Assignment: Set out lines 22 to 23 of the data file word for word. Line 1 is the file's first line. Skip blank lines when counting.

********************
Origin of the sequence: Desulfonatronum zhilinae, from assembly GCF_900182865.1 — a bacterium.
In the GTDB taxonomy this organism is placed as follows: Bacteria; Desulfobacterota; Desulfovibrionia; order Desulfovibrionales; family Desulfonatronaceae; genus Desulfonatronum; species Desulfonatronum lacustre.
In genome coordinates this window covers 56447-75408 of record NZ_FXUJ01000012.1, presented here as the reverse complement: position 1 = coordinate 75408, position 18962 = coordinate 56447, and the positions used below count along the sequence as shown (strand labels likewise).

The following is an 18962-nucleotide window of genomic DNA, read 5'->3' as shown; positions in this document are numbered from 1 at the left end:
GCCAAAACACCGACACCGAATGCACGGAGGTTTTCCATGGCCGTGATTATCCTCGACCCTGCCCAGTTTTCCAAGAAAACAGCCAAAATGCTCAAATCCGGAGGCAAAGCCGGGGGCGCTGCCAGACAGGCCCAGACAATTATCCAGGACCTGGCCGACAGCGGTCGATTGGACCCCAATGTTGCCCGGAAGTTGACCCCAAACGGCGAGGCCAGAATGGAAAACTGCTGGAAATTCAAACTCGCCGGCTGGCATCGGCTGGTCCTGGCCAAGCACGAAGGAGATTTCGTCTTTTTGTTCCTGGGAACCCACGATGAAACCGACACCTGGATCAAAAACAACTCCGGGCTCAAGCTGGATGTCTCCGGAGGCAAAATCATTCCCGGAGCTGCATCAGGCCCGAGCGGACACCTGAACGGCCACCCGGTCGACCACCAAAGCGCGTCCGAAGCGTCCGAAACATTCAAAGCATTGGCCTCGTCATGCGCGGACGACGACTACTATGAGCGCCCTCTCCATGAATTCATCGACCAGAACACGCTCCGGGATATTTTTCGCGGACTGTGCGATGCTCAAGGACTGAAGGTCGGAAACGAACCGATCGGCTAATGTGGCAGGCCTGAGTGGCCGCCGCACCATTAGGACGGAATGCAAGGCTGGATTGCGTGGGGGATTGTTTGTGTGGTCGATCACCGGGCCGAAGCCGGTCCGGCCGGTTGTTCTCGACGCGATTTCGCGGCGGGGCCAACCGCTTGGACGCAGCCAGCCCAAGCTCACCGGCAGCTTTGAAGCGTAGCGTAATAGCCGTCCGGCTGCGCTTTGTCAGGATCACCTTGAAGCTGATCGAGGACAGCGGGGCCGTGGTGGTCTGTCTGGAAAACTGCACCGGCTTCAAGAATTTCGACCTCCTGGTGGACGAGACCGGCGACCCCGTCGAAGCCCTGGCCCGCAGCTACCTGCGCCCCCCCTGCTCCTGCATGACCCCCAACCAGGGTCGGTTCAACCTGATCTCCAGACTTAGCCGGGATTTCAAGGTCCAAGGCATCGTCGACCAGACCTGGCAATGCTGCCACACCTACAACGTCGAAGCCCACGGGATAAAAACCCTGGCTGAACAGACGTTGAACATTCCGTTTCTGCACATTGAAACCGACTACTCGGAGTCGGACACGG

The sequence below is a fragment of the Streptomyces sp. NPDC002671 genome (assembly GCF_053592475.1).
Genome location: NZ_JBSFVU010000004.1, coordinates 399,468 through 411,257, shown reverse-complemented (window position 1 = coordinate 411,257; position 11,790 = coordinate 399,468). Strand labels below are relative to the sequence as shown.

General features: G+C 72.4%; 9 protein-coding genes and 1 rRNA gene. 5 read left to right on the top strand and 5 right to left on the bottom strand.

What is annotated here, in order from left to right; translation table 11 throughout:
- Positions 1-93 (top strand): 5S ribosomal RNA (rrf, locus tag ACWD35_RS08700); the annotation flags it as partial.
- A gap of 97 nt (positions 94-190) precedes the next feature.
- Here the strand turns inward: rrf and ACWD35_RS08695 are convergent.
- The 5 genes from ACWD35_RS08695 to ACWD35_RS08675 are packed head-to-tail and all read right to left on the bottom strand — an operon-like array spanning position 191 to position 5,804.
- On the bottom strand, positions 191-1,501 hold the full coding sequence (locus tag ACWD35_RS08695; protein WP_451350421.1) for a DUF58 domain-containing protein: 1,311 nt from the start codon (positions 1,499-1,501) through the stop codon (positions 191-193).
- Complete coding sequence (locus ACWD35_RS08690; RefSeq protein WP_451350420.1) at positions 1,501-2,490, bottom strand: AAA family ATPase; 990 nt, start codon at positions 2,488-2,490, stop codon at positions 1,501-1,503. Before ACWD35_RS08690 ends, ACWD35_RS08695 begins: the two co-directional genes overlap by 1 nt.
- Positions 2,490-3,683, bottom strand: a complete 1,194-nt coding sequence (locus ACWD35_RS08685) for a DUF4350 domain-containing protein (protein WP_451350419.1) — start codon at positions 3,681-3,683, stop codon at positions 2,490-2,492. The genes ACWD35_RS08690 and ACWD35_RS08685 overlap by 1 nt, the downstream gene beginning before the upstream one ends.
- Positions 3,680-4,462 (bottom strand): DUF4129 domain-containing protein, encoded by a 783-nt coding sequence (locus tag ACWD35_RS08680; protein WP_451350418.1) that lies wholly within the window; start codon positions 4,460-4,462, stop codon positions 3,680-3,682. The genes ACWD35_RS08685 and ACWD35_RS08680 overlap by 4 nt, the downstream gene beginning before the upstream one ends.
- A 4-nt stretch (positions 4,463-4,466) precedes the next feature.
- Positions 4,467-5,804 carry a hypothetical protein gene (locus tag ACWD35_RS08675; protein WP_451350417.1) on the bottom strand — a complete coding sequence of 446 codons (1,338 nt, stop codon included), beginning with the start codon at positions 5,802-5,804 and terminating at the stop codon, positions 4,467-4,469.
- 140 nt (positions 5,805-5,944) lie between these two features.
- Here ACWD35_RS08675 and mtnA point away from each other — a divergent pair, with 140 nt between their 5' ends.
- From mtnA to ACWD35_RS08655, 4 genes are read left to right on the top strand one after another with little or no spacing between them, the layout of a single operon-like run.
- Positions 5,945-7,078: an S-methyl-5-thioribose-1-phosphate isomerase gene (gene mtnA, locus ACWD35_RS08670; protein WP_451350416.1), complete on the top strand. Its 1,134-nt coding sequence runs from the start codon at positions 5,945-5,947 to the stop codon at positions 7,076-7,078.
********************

- From mtnA to ACWD35_RS08655, 4 genes are read left to right on the top strand one after another with little or no spacing between them, the layout of a single operon-like run.
- Positions 5,945-7,078: an S-methyl-5-thioribose-1-phosphate isomerase gene (gene mtnA, locus ACWD35_RS08670; protein WP_451350416.1), complete on the top strand. Its 1,134-nt coding sequence runs from the start codon at positions 5,945-5,947 to the stop codon at positions 7,076-7,078.